How to choose, store and cook ancient wheats
bowl of wood with Spelt
Although the farros (einkorn, emmer and spelt) and Kamut each have a distinctive flavor and texture, they can substitute for each other or for wheat berries, says Maria Speck, author of Ancient Grains for Modern Meals (Ten Speed Press, 2011).
“We’re actually talking about nuances on the level of wine flavors,” says Glenn Roberts of Anson Mills.
Processing also affects flavor and texture. The grains may be sold pearled (with the outer husk polished off), semi-pearled (partly husked), bulgurized (soaked, cooked, dried and broken), cracked or as a whole grain. The more processed grains are, the less time they take to cook; the more whole, the more nutrients and flavor they retain.
With pearling, says Chuck Watson of Nature’s Earthly Delights, “You lose some of the fiber, but it does make it more convenient for the consumer.”
Pearled farro (emmer) is becoming widely available in the Italian or grain aisles of local supermarkets and warehouse stores; other formats may require mail order. Nature’s Earthly Delights will introduce boxed “farrotto” mixes this summer.
Many natural foods stores and some supermarkets stock spelt and Kamut, often as bulk whole grains. While some einkorn-based products can be found at retail, the whole grain is available mainly by mail order.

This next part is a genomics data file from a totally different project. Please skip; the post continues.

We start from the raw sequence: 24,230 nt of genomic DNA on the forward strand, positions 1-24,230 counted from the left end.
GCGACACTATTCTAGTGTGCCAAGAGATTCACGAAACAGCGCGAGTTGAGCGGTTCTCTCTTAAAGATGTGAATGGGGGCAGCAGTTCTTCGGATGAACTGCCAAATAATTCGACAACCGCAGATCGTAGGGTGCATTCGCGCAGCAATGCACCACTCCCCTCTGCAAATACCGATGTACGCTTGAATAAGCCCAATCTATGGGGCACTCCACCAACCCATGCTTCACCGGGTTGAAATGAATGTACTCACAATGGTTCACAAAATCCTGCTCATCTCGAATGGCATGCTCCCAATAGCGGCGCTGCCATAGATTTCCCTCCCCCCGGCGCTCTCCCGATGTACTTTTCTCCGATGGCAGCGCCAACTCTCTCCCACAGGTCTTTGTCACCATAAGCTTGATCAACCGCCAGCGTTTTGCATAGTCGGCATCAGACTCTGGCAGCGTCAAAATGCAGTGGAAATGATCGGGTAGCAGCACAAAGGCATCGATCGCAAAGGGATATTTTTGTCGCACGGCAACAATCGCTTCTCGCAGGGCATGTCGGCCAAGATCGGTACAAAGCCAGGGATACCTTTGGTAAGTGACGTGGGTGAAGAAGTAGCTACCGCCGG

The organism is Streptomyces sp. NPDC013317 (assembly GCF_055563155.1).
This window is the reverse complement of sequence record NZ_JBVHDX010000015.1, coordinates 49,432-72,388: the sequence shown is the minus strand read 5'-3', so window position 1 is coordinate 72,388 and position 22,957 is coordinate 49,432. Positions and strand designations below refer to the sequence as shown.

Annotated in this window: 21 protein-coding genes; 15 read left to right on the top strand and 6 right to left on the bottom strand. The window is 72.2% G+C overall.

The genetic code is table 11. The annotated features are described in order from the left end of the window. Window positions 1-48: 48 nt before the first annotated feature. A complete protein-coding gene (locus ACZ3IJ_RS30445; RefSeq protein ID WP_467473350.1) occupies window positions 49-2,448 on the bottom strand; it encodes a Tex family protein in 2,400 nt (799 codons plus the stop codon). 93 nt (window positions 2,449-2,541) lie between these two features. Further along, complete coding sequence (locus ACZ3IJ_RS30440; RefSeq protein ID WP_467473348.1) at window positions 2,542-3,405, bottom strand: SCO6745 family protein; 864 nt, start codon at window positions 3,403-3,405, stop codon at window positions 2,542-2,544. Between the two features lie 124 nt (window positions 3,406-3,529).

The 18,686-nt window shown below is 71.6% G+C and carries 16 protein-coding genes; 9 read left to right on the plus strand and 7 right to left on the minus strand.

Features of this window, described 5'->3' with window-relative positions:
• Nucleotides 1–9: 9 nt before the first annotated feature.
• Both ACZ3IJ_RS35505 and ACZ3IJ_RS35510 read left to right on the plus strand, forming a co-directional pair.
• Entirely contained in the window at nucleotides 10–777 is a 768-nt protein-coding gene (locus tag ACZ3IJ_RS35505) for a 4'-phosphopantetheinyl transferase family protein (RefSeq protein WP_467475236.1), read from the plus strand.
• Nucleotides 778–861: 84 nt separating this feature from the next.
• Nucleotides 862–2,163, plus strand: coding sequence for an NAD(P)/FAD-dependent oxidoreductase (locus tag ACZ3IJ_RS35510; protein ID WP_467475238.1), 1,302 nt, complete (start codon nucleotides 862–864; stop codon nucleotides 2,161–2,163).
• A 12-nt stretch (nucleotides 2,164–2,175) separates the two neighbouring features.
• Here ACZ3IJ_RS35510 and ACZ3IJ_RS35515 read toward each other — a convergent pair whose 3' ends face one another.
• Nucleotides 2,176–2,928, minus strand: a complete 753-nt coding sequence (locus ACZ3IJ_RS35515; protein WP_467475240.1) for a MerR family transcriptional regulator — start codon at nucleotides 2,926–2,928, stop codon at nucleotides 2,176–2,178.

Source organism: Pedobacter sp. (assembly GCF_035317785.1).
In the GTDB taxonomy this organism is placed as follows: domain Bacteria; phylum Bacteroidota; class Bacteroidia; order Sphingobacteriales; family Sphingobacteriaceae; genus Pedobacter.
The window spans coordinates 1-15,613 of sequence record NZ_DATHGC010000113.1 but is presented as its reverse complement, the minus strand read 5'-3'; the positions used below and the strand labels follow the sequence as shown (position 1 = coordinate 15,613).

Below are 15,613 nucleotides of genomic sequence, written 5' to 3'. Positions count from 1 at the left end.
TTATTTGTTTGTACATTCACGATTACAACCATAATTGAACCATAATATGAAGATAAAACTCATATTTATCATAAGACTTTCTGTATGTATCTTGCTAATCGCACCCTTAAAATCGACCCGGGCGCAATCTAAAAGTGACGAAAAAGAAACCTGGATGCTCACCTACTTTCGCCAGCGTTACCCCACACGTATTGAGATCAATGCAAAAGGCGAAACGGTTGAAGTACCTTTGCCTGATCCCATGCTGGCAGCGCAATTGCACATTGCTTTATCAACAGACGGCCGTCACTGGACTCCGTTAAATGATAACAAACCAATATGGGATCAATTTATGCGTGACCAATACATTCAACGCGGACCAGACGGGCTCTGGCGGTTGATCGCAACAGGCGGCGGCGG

It’s best to store whole grains in a cool place away from light. If you don’t use them quickly, store them in the refrigerator or freezer to keep them from becoming rancid, advises Chef Nicole Pederson of C-House restaurant, 166 E. Superior.
Most experts advocating soaking hull-on grains before cooking. “It helps them cook more quickly and evenly,” Pederson says.
“The grain plumps up,” says Speck, who suggests covering whole grains with cold water and soaking at room temperature for between eight and 24 hours. Or, bring to a boil, turn off the heat and let stand for at least one hour. Then drain. Speck says drained, soaked grains can be refrigerated for several days. Cooked grains can be refrigerated or frozen.
Soaking isn’t necessary with pearled farro; just give it a quick rinse in a colander. Then simmer the grains in water or stock like rice, or toast in a skillet and prepare like pilaf or risotto. Pearled farro will take about 15 minutes; soaked whole grains cook in about 40 minutes.